Fritz Reiner Collection
Hungarian born and trained at the Liszt Academy in Budapest, Fritz Reiner (1888-1963) is remembered as one of the 20th Century’s most admired conductors. Employing an economy of gesture, Reiner was able to elicit superb performances which propelled him to international acclaim. His tenure at the helm of the Chicago Symphony Orchestra is thought to be the beginning of the modern CSO sound. In the early days of stereo recording, Reiner and the CSO created definitive recordings of the music of Richard Strauss and Béla Bartók. Many of these recordings continue to receive praise, find listeners and live vigorously. The Charles Deering McCormick Library of Special Collections and University Archives holds Fritz Reiner’s correspondence, marked scores and related ephemera.
The correspondence includes personal and business letters of Fritz Reiner. Materials regarding the Curtis Institute of Music and the Cincinnati, Pittsburgh and Chicago Symphony Orchestras are extensive, and often include correspondence from various associates outside their respective organizations. Contents include correspondence, financial records, notes, and photographs.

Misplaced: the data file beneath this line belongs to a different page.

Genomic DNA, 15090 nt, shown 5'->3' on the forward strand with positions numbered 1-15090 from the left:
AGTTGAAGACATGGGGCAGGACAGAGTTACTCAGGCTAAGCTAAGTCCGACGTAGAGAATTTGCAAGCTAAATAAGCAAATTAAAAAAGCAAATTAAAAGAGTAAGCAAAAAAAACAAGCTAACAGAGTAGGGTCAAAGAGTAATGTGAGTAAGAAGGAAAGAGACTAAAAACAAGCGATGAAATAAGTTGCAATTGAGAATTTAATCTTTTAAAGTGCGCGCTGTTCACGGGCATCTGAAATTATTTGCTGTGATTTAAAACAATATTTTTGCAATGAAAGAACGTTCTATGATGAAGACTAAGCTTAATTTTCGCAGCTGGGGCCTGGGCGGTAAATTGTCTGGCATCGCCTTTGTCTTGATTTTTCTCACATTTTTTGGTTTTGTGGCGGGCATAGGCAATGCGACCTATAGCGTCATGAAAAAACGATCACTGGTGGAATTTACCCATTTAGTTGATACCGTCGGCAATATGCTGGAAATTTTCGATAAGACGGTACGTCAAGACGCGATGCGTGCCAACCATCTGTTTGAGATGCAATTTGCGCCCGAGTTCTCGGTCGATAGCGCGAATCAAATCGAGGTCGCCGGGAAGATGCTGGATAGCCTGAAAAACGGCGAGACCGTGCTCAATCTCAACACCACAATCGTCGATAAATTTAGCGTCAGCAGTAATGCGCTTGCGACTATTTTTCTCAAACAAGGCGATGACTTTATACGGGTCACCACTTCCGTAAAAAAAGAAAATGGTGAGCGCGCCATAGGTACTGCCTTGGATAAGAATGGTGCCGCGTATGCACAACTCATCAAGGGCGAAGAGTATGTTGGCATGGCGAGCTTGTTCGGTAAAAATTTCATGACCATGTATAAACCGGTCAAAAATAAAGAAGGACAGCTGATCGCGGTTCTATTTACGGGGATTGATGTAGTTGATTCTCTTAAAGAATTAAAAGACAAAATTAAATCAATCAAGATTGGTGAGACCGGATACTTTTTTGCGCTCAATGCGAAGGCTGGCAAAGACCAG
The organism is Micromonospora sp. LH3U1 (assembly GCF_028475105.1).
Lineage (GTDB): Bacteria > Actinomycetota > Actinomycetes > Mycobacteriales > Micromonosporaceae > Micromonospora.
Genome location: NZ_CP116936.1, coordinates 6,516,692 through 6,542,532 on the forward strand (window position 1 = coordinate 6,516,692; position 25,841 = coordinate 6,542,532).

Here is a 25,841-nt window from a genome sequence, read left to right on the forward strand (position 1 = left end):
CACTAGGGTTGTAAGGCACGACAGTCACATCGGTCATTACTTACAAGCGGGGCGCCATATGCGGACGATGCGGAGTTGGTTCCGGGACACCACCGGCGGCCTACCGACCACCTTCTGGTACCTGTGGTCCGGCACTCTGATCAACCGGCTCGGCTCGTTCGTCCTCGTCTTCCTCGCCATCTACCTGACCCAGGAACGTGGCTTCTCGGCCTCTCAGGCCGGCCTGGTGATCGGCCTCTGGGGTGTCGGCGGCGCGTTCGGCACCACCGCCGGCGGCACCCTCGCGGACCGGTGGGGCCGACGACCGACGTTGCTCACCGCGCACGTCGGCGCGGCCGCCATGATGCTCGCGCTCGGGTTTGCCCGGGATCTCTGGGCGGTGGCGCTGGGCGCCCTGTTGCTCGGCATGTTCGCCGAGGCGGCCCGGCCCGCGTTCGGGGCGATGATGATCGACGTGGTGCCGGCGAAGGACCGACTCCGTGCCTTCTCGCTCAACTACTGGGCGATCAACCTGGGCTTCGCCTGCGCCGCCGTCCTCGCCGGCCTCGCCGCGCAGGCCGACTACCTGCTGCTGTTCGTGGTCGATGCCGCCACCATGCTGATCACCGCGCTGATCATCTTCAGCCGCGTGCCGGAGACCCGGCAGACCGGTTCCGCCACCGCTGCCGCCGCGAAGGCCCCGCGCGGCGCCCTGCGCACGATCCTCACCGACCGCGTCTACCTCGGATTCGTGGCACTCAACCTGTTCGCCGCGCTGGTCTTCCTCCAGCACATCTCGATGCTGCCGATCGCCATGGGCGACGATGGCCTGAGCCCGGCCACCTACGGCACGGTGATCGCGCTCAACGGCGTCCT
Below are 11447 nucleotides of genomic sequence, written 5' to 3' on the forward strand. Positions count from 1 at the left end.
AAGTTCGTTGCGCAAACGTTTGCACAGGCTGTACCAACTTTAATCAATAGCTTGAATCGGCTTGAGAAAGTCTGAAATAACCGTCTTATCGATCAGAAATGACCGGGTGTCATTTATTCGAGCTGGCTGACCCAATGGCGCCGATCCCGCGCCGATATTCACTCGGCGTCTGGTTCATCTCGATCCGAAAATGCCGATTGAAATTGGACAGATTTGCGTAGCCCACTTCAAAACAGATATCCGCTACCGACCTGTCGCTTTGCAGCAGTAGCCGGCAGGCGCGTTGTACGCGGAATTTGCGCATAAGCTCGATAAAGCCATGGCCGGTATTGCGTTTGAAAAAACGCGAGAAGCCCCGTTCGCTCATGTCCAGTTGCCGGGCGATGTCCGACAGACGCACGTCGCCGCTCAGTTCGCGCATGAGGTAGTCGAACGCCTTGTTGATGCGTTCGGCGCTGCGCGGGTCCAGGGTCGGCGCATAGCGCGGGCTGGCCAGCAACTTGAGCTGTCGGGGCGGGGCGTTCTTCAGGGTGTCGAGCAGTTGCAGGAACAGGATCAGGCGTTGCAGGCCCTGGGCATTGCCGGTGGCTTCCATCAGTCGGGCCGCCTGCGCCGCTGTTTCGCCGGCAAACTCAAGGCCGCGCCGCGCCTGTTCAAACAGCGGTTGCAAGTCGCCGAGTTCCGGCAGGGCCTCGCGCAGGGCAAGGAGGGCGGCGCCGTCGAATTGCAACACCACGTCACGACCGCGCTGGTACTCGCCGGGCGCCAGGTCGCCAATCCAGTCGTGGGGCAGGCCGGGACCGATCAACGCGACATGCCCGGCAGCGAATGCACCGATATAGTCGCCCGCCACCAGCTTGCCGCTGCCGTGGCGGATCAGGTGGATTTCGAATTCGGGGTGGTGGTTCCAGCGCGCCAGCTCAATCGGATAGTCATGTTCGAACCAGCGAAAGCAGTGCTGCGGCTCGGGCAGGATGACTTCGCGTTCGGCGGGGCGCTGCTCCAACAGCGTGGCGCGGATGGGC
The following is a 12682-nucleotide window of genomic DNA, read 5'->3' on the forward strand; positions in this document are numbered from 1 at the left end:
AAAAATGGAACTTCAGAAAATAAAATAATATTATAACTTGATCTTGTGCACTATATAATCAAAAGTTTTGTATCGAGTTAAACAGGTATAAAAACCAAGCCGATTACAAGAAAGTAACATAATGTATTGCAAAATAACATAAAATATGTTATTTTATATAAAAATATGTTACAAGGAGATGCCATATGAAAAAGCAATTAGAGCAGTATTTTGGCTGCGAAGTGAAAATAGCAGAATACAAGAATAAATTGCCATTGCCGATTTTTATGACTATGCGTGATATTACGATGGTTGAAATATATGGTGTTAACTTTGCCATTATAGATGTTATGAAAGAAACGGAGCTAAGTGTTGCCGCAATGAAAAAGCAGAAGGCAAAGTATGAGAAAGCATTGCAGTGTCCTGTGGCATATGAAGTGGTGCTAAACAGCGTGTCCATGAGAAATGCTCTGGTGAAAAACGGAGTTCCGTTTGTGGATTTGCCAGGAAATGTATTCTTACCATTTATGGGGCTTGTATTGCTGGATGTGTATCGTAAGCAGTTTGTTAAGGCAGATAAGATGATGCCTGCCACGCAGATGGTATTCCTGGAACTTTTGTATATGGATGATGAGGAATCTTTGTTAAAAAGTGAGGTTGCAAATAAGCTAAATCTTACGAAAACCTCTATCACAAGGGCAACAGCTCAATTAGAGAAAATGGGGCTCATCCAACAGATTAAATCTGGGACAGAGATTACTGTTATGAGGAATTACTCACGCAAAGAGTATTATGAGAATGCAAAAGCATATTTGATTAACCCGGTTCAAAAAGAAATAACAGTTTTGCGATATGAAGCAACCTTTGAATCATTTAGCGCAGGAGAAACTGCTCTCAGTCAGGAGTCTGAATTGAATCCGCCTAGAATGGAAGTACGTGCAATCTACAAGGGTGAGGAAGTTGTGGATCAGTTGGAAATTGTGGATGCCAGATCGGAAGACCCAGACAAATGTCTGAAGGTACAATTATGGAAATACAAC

Within the collection of scores, researches have access to the documentation of Reiner’s style as seen in his performance markings. This collection is an important resource in the study of performance practice, interpretation, and in many instances demonstrates the close relationship Reiner maintained with living composers. In particular, the score for Bartók’s Concerto for Orchestra (1943) is a heavy with markings, showing the intimate collaboration enjoyed by these lifelong friends.